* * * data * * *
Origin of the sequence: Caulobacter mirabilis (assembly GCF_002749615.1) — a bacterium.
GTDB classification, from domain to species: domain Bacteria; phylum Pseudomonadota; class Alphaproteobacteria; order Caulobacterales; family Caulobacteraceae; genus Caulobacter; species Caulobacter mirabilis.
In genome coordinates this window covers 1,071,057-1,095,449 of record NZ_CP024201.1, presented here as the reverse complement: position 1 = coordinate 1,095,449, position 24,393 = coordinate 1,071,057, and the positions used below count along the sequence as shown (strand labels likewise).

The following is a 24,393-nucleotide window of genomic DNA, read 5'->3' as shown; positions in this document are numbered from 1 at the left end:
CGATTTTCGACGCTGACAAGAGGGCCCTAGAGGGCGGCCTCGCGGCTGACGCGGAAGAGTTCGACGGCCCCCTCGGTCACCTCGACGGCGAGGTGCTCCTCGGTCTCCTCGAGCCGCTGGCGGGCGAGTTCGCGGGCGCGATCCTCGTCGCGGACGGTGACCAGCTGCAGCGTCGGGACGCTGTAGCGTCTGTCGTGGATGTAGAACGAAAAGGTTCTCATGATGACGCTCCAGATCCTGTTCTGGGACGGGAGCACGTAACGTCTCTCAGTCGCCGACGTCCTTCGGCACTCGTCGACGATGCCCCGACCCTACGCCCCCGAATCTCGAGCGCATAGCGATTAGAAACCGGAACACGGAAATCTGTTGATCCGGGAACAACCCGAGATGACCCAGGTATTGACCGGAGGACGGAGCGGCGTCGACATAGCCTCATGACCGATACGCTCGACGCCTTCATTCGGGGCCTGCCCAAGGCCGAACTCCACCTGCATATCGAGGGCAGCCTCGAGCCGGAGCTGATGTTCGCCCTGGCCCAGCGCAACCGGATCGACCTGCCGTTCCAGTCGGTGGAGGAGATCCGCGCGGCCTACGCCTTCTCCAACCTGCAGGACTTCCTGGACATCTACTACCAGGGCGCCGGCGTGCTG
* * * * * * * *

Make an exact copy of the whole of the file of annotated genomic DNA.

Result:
Origin of the sequence: Caulobacter mirabilis (assembly GCF_002749615.1) — a bacterium.
GTDB classification, from domain to species: domain Bacteria; phylum Pseudomonadota; class Alphaproteobacteria; order Caulobacterales; family Caulobacteraceae; genus Caulobacter; species Caulobacter mirabilis.
In genome coordinates this window covers 1,071,057-1,095,449 of record NZ_CP024201.1, presented here as the reverse complement: position 1 = coordinate 1,095,449, position 24,393 = coordinate 1,071,057, and the positions used below count along the sequence as shown (strand labels likewise).

The following is a 24,393-nucleotide window of genomic DNA, read 5'->3' as shown; positions in this document are numbered from 1 at the left end:
CGATTTTCGACGCTGACAAGAGGGCCCTAGAGGGCGGCCTCGCGGCTGACGCGGAAGAGTTCGACGGCCCCCTCGGTCACCTCGACGGCGAGGTGCTCCTCGGTCTCCTCGAGCCGCTGGCGGGCGAGTTCGCGGGCGCGATCCTCGTCGCGGACGGTGACCAGCTGCAGCGTCGGGACGCTGTAGCGTCTGTCGTGGATGTAGAACGAAAAGGTTCTCATGATGACGCTCCAGATCCTGTTCTGGGACGGGAGCACGTAACGTCTCTCAGTCGCCGACGTCCTTCGGCACTCGTCGACGATGCCCCGACCCTACGCCCCCGAATCTCGAGCGCATAGCGATTAGAAACCGGAACACGGAAATCTGTTGATCCGGGAACAACCCGAGATGACCCAGGTATTGACCGGAGGACGGAGCGGCGTCGACATAGCCTCATGACCGATACGCTCGACGCCTTCATTCGGGGCCTGCCCAAGGCCGAACTCCACCTGCATATCGAGGGCAGCCTCGAGCCGGAGCTGATGTTCGCCCTGGCCCAGCGCAACCGGATCGACCTGCCGTTCCAGTCGGTGGAGGAGATCCGCGCGGCCTACGCCTTCTCCAACCTGCAGGACTTCCTGGACATCTACTACCAGGGCGCCGGCGTGCTG